E-Wasteland: The Evolution of Recycling

What do you first think of when you hear the word recycling? A stack of newspapers next to a bag of plastic bottles? Perhaps a blue container with a white recycling symbol. Or maybe the last time you participated in recycling. I think of hot, summer days walking on the roadside with my father, picking up cans and bottles thrown into ditches by passing cars. Few think of recycling as a history, and even fewer still think of it as more than repurposing paper, glass, and plastic.

The First Recyclers

Recycling can be traced back to 500 BC in Athens where trash was disposed of outside the city. The actual evolution of recycling did not begin until 1776 when NYC patriots melted down a statue of King George III for creating 42,088 bullets during The American War of Independence. Paper was also recycled during this time due to shortages or lack of raw materials. It wasn’t until 1897, when the first recycling plant was erected in NYC to handle scrap metal, twine, paper, rubber, and horse hair, that mentalities shifted toward wider product recycling.

Evolution of Recycling

Since then, recycling has evolved based largely on raw material availability and popular opinion. The 1960s brought with it the introduction of the Mobius Loop symbol, which is stamped on products to indicate recyclable materials, or painted on recycling bins for separation from trash. By 1995, there were over 10,000 recycling centers in the U.S. alone, and two out of three aluminum cans were recycled. However, it wasn’t until 2006 when companies, like Dell, began thinking about e-waste and ITAD recycling potentials.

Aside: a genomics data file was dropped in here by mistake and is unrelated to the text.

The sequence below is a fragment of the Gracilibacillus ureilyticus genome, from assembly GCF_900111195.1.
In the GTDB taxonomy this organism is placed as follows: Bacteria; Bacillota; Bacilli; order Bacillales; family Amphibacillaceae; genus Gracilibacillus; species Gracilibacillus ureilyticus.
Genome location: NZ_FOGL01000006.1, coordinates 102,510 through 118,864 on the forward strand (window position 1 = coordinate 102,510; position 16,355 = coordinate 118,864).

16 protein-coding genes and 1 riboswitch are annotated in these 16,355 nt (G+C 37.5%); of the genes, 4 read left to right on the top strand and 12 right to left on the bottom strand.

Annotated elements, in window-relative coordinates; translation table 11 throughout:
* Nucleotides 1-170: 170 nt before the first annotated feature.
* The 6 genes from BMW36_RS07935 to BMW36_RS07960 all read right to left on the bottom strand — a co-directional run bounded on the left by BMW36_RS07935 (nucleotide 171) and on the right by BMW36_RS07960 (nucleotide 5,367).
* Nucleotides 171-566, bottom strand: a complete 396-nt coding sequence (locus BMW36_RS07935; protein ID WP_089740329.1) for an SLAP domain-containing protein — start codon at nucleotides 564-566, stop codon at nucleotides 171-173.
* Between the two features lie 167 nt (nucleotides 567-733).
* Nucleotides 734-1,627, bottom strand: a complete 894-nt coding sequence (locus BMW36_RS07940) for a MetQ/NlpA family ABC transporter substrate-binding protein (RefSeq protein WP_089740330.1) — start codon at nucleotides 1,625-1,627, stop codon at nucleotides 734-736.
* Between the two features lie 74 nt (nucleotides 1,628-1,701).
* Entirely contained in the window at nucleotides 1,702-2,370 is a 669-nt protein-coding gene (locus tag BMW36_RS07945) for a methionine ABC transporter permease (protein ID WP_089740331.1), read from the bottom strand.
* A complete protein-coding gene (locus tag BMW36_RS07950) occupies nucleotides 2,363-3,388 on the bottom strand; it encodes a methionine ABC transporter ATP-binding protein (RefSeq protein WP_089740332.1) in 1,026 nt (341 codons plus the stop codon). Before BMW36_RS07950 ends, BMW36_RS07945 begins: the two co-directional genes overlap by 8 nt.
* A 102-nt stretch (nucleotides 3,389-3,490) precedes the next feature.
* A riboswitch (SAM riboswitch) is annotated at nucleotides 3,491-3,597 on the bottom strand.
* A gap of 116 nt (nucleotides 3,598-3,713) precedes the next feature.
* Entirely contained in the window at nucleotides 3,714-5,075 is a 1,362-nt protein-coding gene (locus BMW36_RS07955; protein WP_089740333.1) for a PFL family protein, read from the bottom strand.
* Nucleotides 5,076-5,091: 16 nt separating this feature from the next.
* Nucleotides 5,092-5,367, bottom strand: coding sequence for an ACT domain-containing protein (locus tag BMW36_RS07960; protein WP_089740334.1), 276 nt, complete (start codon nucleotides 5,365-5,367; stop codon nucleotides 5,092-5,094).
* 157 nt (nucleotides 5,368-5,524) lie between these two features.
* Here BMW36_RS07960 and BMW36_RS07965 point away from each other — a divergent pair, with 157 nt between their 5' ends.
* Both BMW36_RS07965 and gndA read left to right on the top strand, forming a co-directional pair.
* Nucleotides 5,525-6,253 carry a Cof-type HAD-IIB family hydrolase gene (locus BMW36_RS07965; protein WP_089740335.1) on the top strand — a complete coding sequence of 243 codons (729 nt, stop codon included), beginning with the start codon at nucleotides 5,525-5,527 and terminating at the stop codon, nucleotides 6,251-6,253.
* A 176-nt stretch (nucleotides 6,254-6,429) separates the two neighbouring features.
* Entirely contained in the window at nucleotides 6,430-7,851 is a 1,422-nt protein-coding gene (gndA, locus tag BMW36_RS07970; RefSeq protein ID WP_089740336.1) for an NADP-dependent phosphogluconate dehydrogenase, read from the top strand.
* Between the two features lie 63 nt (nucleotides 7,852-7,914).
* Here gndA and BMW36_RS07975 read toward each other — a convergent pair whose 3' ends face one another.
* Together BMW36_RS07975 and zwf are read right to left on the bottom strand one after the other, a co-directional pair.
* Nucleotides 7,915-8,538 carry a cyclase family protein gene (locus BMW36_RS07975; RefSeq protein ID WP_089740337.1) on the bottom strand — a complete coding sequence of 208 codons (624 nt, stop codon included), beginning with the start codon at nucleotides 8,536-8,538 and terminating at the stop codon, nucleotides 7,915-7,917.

Roundup estimates that 57.4 million metric tons of e-waste went into landfills in 2021 and is averaged to grow by 2 million tons a year. It is also calculated that 347 million metric tons of unrecycled e-waste currently live in landfills or are scattered across the planet in unsafe locations. Top contributors of e-waste produced in the world are China, the U.S., and India. Although Europe is recorded to recycle the highest amount of e-waste globally (42.5%), only 17.4% of the world’s total e-waste has been properly collected and recycled—and the number is still dropping significantly, adding to the e-waste problem.

Finding Sustainable Solutions Together

At Computer Dealers and Recyclers Global Inc. (CDR Global Inc.), we aspire to change the way others view ITAD recycling. Through innovative technologies, we find the hidden value of your IT equipment. By prioritizing refurbishment before recycling, we can extend the lifespan of products as originally designed while keeping devices out of the waste-stream. This opens doors to a variety of sustainable solutions to combat the rise in annual e-waste. For more information on how you can make a difference, please feel free to reach out to us!


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